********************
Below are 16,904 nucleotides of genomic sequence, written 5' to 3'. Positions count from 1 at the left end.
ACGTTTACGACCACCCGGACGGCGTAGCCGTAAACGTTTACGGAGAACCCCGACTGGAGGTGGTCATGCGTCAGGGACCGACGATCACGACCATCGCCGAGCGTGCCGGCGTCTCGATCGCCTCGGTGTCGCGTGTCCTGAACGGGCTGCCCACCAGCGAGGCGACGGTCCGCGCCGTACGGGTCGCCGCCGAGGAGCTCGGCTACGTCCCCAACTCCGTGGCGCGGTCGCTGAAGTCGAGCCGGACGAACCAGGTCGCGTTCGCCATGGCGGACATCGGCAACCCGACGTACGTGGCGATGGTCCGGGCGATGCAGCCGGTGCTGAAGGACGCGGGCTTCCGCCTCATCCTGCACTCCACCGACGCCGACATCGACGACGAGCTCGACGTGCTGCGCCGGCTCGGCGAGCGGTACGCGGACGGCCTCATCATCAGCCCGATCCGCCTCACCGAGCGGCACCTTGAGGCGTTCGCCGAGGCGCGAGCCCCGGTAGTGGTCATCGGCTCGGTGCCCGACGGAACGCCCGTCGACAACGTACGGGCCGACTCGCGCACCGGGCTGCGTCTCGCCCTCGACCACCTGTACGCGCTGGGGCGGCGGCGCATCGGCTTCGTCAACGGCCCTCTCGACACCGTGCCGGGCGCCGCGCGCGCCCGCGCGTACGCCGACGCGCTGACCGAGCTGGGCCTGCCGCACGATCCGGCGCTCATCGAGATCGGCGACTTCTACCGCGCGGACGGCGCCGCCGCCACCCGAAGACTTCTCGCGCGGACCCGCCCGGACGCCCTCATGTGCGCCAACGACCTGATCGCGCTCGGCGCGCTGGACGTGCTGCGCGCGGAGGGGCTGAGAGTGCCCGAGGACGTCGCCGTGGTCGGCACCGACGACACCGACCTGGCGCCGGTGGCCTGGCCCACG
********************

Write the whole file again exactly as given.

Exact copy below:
Below are 16,904 nucleotides of genomic sequence, written 5' to 3'. Positions count from 1 at the left end.
ACGTTTACGACCACCCGGACGGCGTAGCCGTAAACGTTTACGGAGAACCCCGACTGGAGGTGGTCATGCGTCAGGGACCGACGATCACGACCATCGCCGAGCGTGCCGGCGTCTCGATCGCCTCGGTGTCGCGTGTCCTGAACGGGCTGCCCACCAGCGAGGCGACGGTCCGCGCCGTACGGGTCGCCGCCGAGGAGCTCGGCTACGTCCCCAACTCCGTGGCGCGGTCGCTGAAGTCGAGCCGGACGAACCAGGTCGCGTTCGCCATGGCGGACATCGGCAACCCGACGTACGTGGCGATGGTCCGGGCGATGCAGCCGGTGCTGAAGGACGCGGGCTTCCGCCTCATCCTGCACTCCACCGACGCCGACATCGACGACGAGCTCGACGTGCTGCGCCGGCTCGGCGAGCGGTACGCGGACGGCCTCATCATCAGCCCGATCCGCCTCACCGAGCGGCACCTTGAGGCGTTCGCCGAGGCGCGAGCCCCGGTAGTGGTCATCGGCTCGGTGCCCGACGGAACGCCCGTCGACAACGTACGGGCCGACTCGCGCACCGGGCTGCGTCTCGCCCTCGACCACCTGTACGCGCTGGGGCGGCGGCGCATCGGCTTCGTCAACGGCCCTCTCGACACCGTGCCGGGCGCCGCGCGCGCCCGCGCGTACGCCGACGCGCTGACCGAGCTGGGCCTGCCGCACGATCCGGCGCTCATCGAGATCGGCGACTTCTACCGCGCGGACGGCGCCGCCGCCACCCGAAGACTTCTCGCGCGGACCCGCCCGGACGCCCTCATGTGCGCCAACGACCTGATCGCGCTCGGCGCGCTGGACGTGCTGCGCGCGGAGGGGCTGAGAGTGCCCGAGGACGTCGCCGTGGTCGGCACCGACGACACCGACCTGGCGCCGGTGGCCTGGCCCACG